For most of my clients, everything looks perfectly good from the outside.
Men and women, women and women, men and men…all are devoted to their family, they work hard and show up for birthday parties and soccer games. They remember anniversaries (at least most of the time), and they are typically supportive of one another.
And, under that, the relationship includes deep, unspoken pain. The pain that comes with not being seen, not feeling heard, not being cherished, not being admired, or desired.
Sally was 48 and Gary was 47 when I met them a few years ago. They have two children, Natalie was in 10th grade and Jasmine in 8th grade.
In their home, they had happy family photos of all four of them, of each child, and groupings of various sorts. (Though with my eye, I noted that in all the recent family photos Sally and Gary had their arms around the girls and far less often around one another.) Sally is an attorney and Gary owns a medical supply company.
They both work hard.
Nevertheless, they were able to arrange things so that Mon-Thursday Sally was home when the girls got home from school and needed to be driven to ballet, choir, soccer or swim team, and Gary was home early on Fridays so he could take them to their extra dance class now that they were both on pointe.
By all appearances, they looked like a happy family, with Sally and Gary enjoying a happy marriage.
And, in many ways they were.
They didn’t argue about finances. They rarely argued about anything. And when they had a disagreement or different inclinations, most of the time they did what Sally wanted.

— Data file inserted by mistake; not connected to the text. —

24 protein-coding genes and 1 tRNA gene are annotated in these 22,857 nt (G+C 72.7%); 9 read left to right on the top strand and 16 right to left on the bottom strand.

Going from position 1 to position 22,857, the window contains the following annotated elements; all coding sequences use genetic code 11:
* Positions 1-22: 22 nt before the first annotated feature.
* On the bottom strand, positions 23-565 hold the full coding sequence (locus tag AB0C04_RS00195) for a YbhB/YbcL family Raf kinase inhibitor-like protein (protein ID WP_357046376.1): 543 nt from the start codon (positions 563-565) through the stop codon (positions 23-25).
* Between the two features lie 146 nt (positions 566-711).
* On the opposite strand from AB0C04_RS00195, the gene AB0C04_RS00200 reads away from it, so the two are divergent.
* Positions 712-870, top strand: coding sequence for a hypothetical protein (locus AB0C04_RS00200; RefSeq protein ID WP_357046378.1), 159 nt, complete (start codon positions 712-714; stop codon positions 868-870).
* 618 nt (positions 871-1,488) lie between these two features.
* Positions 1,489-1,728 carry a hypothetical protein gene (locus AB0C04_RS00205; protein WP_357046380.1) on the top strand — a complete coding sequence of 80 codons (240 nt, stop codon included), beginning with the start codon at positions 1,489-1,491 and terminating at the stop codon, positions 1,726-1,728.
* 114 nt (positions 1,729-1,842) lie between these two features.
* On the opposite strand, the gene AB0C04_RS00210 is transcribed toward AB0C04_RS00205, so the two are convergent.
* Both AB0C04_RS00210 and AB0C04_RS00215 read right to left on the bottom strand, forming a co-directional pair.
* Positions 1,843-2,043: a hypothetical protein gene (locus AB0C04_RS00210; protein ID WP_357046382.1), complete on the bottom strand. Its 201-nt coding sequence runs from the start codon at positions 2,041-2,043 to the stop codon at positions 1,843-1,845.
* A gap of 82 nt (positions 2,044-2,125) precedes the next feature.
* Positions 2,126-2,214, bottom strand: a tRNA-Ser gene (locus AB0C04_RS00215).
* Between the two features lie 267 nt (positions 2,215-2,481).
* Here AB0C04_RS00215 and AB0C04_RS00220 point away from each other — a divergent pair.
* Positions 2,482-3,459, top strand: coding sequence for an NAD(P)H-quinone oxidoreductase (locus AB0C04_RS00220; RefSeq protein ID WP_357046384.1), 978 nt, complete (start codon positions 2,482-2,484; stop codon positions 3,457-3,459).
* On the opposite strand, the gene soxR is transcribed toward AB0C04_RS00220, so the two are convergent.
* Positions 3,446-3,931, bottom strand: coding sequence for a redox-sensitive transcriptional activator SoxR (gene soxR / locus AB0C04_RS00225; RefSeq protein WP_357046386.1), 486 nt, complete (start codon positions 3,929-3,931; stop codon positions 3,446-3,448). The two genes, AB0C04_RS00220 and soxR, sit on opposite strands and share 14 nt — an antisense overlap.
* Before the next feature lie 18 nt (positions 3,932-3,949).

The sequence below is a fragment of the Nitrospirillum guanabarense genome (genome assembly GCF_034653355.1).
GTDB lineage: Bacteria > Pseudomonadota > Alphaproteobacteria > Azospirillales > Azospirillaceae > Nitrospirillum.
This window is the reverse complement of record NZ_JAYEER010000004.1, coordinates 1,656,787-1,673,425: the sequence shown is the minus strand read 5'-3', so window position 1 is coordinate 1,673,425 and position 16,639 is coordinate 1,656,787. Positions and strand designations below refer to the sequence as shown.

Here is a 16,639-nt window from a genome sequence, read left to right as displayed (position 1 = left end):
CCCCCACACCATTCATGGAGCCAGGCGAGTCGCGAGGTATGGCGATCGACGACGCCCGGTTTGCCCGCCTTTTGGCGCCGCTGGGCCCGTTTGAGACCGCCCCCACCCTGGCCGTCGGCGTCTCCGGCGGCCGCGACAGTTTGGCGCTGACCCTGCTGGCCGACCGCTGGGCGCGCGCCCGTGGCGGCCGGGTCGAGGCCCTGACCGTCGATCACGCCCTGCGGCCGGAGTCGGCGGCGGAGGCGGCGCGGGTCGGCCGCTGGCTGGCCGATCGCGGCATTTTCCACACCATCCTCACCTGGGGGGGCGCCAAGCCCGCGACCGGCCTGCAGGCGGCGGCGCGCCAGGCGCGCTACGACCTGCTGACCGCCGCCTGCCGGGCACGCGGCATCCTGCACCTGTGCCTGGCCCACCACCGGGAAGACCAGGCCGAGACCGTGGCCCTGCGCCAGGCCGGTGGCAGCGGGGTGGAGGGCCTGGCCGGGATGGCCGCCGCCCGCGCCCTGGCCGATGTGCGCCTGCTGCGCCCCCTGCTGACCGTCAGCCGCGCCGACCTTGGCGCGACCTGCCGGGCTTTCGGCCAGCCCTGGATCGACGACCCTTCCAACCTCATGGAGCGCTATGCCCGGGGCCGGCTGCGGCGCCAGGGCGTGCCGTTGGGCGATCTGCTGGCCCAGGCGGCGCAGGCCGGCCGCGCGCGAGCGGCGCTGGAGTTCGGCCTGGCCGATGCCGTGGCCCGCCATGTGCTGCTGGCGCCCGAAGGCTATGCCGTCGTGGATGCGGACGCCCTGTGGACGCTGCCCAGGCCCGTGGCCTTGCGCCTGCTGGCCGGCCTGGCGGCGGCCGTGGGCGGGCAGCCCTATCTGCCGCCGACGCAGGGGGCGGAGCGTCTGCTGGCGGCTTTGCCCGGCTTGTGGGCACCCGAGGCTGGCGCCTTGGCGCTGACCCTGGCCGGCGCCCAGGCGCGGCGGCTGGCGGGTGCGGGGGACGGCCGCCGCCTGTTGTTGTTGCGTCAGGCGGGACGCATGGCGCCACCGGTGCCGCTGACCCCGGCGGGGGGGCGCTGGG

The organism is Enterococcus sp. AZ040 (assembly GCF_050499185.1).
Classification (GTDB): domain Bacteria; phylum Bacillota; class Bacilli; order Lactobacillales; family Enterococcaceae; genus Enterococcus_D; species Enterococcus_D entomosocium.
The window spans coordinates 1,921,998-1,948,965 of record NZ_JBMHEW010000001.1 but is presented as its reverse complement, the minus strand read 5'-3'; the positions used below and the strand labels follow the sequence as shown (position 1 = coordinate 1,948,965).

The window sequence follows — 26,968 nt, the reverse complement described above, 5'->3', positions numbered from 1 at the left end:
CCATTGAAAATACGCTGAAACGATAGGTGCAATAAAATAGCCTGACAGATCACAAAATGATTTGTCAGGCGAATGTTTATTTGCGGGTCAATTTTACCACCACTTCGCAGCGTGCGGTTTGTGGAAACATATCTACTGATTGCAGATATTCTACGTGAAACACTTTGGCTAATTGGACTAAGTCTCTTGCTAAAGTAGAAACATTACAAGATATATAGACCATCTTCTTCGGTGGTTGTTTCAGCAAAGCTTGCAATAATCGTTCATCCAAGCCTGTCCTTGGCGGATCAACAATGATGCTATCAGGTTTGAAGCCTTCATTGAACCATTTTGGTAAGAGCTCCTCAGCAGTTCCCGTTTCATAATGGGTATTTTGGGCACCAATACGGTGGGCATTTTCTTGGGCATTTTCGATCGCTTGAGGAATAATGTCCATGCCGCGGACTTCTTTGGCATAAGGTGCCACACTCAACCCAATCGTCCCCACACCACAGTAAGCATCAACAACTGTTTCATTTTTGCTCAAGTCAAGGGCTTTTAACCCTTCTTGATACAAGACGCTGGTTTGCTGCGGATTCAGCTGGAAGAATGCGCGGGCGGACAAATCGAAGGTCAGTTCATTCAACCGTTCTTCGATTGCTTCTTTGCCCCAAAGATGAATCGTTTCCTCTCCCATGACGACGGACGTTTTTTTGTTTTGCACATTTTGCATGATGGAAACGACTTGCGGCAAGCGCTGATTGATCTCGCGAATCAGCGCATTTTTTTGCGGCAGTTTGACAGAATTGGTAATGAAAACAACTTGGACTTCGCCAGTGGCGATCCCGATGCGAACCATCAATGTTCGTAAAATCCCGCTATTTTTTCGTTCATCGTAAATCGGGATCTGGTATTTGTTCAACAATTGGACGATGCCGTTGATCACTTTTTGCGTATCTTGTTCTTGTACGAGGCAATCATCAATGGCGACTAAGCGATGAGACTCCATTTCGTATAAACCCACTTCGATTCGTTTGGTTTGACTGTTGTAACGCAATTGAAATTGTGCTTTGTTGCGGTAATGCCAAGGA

They used to spend some time negotiating things, but in recent years there seemed to be a lot less negotiating, and a lot more moving into whatever Sally wanted. She sometimes wondered about that and wondered if that really worked for Gary.
But it was a fleeting concern because she also knew that what she wanted would be best for everyone in the family, so it made sense to her that they did what she wanted.
Every now and then Gary had an idea which was awesome, but mostly she knew better what to do. He seemed to have recognized that and didn’t put much effort into resisting anything that mattered to her.
Gary was the decision-maker in his company and had a lot of challenges there, and had learned to become an effective leader, taking good care of his team, and being in a position to provide well for his family.
So he never saw the point in pushing anything when Sally wanted to do things, and he felt that it all worked out well for everyone. With busy full lives and such a satisfactory relationship, Sally and Gary sometimes felt smug and proud that they had such a strong marriage.